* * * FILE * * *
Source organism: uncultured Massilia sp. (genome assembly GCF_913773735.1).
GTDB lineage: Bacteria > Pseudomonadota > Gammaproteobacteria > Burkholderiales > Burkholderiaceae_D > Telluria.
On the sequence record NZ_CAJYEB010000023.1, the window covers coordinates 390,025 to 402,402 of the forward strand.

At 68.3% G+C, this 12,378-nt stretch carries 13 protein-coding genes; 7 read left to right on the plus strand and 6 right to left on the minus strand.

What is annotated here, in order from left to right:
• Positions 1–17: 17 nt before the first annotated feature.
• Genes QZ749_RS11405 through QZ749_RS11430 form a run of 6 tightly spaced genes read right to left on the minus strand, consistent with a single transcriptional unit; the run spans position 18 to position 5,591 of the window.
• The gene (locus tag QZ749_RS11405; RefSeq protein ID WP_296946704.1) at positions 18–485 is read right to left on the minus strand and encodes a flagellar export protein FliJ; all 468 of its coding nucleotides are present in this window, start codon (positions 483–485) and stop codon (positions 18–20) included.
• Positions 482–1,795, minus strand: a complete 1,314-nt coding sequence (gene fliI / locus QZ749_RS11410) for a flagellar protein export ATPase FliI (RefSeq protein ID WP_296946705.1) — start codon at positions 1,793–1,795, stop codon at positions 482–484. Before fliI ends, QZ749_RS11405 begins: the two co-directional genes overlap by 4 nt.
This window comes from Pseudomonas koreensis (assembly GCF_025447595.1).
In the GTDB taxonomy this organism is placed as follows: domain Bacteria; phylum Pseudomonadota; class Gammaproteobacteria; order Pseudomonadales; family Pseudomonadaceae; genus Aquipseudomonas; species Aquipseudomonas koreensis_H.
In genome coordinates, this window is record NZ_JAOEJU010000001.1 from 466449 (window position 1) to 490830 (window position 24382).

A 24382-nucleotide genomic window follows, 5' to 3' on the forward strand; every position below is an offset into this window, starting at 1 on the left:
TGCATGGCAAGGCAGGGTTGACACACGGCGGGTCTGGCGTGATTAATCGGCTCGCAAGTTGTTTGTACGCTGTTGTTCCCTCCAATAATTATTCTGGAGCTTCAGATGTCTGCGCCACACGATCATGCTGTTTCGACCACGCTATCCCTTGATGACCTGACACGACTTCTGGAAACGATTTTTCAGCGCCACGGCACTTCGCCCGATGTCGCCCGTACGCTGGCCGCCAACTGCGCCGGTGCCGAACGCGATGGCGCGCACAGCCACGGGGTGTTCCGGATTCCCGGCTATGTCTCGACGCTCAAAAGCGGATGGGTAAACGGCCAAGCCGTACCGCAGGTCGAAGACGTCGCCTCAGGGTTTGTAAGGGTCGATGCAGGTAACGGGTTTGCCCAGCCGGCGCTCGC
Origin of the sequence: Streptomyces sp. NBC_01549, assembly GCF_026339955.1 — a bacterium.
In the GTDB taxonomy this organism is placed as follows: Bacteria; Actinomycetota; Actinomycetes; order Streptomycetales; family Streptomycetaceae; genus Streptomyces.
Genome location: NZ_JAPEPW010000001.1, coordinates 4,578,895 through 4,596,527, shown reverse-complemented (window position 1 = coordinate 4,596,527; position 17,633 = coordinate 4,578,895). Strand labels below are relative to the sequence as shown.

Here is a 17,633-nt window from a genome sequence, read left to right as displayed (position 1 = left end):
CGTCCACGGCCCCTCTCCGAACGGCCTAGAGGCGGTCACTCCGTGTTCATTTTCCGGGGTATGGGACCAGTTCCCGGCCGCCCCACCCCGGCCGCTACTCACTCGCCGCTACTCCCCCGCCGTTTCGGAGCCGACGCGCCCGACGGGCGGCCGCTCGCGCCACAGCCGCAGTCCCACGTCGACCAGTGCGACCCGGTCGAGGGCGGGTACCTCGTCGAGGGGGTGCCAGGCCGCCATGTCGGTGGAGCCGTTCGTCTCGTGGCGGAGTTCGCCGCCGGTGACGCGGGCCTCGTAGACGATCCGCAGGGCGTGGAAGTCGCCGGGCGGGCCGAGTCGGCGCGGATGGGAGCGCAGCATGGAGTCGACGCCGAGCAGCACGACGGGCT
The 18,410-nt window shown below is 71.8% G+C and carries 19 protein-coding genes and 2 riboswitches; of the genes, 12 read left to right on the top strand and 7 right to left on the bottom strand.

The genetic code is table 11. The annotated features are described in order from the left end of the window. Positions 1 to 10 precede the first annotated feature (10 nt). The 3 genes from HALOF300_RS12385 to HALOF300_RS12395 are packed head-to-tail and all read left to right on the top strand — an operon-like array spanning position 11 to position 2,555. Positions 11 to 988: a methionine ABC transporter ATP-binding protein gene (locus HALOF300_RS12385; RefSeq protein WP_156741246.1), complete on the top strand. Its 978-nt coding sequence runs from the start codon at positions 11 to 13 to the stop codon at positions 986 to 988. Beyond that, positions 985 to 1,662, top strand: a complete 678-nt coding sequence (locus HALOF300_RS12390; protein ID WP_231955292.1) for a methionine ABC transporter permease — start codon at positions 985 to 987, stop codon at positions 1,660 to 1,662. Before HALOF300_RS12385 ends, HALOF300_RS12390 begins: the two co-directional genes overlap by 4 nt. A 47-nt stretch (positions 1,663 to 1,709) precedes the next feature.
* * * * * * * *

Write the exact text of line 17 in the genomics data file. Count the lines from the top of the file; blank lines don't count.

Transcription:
Genome location: NZ_JAPEPW010000001.1, coordinates 4,578,895 through 4,596,527, shown reverse-complemented (window position 1 = coordinate 4,596,527; position 17,633 = coordinate 4,578,895). Strand labels below are relative to the sequence as shown.